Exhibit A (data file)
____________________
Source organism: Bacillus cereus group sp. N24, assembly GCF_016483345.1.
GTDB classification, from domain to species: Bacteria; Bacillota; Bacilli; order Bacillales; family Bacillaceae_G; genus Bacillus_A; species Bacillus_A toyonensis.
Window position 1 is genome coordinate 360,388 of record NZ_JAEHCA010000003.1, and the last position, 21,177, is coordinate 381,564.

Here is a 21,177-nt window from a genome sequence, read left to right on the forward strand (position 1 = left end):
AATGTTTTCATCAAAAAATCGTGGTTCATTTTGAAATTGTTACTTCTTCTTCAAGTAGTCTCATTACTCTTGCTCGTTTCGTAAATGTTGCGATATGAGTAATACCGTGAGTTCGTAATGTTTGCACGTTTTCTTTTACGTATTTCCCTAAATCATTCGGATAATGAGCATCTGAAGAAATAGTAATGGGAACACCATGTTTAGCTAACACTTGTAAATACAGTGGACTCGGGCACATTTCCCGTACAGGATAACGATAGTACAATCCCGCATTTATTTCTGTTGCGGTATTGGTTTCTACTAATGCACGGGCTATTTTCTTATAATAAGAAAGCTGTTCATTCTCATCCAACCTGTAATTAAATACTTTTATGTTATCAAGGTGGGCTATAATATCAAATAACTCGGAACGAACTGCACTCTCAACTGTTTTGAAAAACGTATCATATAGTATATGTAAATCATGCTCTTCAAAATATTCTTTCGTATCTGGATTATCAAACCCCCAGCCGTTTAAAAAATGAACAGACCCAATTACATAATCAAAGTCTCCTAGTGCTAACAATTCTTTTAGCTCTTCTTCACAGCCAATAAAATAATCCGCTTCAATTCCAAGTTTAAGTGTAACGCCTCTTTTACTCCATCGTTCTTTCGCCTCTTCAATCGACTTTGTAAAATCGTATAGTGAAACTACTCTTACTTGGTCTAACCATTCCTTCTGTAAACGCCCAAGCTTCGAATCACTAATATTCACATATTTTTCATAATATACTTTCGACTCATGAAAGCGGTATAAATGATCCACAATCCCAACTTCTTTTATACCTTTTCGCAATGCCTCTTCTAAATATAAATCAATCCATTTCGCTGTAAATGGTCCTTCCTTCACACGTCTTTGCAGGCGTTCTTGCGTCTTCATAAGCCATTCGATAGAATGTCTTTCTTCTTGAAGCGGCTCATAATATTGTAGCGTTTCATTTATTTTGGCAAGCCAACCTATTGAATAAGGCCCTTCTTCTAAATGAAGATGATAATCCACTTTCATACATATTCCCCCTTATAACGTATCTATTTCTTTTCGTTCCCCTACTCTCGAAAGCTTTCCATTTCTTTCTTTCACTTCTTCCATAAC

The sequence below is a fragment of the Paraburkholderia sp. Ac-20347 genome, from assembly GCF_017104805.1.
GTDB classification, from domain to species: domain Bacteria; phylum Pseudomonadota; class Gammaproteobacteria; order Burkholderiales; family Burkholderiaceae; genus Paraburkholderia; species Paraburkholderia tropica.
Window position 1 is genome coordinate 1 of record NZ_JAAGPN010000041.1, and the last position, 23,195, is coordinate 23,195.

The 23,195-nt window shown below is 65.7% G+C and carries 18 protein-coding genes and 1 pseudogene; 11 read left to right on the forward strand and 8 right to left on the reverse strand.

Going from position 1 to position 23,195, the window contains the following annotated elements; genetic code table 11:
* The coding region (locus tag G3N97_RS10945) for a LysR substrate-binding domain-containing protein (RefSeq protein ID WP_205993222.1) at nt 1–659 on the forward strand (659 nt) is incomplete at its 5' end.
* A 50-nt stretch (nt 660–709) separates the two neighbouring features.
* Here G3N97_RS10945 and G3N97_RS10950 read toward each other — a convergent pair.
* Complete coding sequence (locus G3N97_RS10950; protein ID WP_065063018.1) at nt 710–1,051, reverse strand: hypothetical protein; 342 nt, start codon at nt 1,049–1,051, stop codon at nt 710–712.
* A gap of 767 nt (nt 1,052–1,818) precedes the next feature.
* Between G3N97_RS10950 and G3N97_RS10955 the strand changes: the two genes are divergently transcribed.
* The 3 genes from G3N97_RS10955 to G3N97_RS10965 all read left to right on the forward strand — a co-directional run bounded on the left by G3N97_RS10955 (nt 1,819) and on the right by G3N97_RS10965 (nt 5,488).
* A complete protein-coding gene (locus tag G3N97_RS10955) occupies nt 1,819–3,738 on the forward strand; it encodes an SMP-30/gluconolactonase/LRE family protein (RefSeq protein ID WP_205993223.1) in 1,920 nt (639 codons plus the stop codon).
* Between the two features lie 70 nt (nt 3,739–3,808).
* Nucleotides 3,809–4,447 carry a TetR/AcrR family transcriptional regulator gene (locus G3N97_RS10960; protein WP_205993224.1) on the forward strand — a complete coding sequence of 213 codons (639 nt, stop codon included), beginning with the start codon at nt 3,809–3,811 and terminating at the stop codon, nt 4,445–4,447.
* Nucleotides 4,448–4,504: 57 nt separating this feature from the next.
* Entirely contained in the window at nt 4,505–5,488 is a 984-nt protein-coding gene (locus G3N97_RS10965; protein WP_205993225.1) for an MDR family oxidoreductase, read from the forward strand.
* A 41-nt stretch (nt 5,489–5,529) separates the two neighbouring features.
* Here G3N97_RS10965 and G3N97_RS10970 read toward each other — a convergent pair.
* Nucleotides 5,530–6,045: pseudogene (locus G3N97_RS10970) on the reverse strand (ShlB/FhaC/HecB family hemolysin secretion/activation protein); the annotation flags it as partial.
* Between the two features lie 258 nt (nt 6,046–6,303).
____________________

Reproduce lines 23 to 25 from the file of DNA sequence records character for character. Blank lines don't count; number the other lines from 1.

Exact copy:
* A 41-nt stretch (nt 5,489–5,529) separates the two neighbouring features.
* Here G3N97_RS10965 and G3N97_RS10970 read toward each other — a convergent pair.
* Nucleotides 5,530–6,045: pseudogene (locus G3N97_RS10970) on the reverse strand (ShlB/FhaC/HecB family hemolysin secretion/activation protein); the annotation flags it as partial.